standards. This goal presents particular challenges, not least
of which is tackling the high fatal accident rate in the industry.
At over four times the all-industry average, it results in the
largest number of fatalities to workers of any industry sector
in the UK economy. The fatal accident figures for 2006-07 show
a rise from 60-77, an increase of 28% over the exceptionally low
figure in 2005-06.
54. However, the fatal accident figures
for the construction industry for 2006-07 need to be viewed against
a backdrop of a buoyant construction industry. The housing sector,
in particular has grown significantly, with housing output having
increased by 97% between 2001 and 2005. The majority of the increase
in fatal accidents in 2006-07 occurred in the house building and
domestic refurbishment sectors, areas in which the HSE has already
redoubled its efforts. The trend for fatal accident and major
injury rates for construction over the longer term remains downwards.
55. HSE is continuing its work in support
the framework of action agreed by stakeholders flowing from the
Secretary of State's Construction Forum. HSE work and future plans
in response to the challenge of increased fatal injuries in construction
A highly successful inspection initiative
in refurbishment over the Summer when formal enforcement action
was taken at one in three of all sites visited.
Repeating this successful initiative
in early 2008.
HSE's national communication campaign
targeting slips, trips and falls in a number of industries including
Running regional seminars with the
Home Builders Federation to share and disseminate health and safety
Background on "Permissioning" regimes
in the onshore chemical industry and all installations in the
offshore oil and gas industry
56. The major hazard industries within the
onshore chemical industry and all the installations in the offshore
oil and gas industry are covered by "Permissioning"
regimes. There are differences in the detail but the common principles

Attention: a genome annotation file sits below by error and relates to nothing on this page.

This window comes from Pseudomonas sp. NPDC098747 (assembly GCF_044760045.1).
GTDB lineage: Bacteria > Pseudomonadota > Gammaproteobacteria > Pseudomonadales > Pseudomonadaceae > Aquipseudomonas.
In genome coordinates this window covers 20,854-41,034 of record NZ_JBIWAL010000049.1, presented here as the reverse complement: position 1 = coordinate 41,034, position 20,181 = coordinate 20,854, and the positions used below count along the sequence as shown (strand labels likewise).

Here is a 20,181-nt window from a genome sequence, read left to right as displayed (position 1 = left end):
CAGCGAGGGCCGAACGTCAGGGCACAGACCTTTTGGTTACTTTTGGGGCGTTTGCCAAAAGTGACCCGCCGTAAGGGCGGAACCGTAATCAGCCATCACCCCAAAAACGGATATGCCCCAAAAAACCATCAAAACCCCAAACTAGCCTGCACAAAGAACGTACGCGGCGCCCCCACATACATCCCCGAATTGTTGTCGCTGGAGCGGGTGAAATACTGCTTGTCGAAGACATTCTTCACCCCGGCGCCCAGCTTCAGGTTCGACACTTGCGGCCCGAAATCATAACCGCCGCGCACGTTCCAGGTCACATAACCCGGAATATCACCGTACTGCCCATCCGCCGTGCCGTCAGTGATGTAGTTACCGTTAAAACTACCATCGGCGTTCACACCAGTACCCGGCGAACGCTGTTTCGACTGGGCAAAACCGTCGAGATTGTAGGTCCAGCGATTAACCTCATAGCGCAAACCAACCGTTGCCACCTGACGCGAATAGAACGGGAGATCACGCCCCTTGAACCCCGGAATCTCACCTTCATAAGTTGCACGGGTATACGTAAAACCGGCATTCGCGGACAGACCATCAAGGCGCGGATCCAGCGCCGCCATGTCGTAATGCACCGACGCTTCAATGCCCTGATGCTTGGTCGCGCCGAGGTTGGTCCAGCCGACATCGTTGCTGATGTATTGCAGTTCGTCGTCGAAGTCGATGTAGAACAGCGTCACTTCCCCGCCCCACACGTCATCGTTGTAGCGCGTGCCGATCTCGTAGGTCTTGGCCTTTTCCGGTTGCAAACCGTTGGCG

are that the operator has to produce a safety case or report to
set out the hazards created by their activities and to demonstrate
that there are effective measures in place to manage or control
the associated risks.
57. HSC policy with respect to permissioning
is set out in its policy statement.
HSE assesses and analyses these reports and uses them, together
with other sources of intelligence, to carry out risk-based verification
by inspection. Permissioning regimes are an addition to the general
framework of health and safety law. They are resource intensive
for both the duty holders and regulators, and both these sectors
attract charging of duty holders to cover the costs incurred by
58. The charge for regulatory activities
in the onshore chemical industry and all installations in the
offshore oil and gas industry is calculated by reference to time
expended by HSE in carrying out its functions with regard to that
establishment on any occasion and will include all relevant costs.
£6.69 million and £8.05 million was recovered from industry
in 2006-07 by HSE in connection with its Control of Major Accident
Hazards (COMAH) and offshore regulatory activities respectively.
(ii) Is HSE doing enough to tackle
offshore health and safety risks in the oil and gas industry?
59. The offshore oil and gas industry comprises
around 300 installations ranging from unmanned gas platforms to
large oil and gas platforms and includes floating production installations
and drilling rigs. The North Sea is one of the most challenging
and hostile working environments for oil and gas extraction in
the world. It currently employs some 30,000 offshore workersan
increase of 50% in recent years.
60. In 1988 fire and explosions on the Piper
Alpha offshore installation caused 167 deaths with only 61 survivors.
The subsequent report of the Cullen Inquiry
made 106 recommendations to improve offshore safety. All the recommendations
were implemented. Key recommendations included a thorough review
and reform of offshore health and safety legislation and the introduction
of a safety case or "permissioning" regime because of
the inherent hazards involved in the sector. The accident/incident
performance of the industry has improved steadily since Piper
Alpha but recently this improvement has plateaued and it is clear
that the industry needs to do more to improve its performance.
61. Many of the current challenges to safety
in this sector are the result of under-investment in the long-term
future of the industry during the 1990s. At that time oil prices
were low, installations less profitable and the future of the
industry on the UK Continental Shelf (UKCS) was open to question.
This legacycompounded by the fact that much of the infrastructure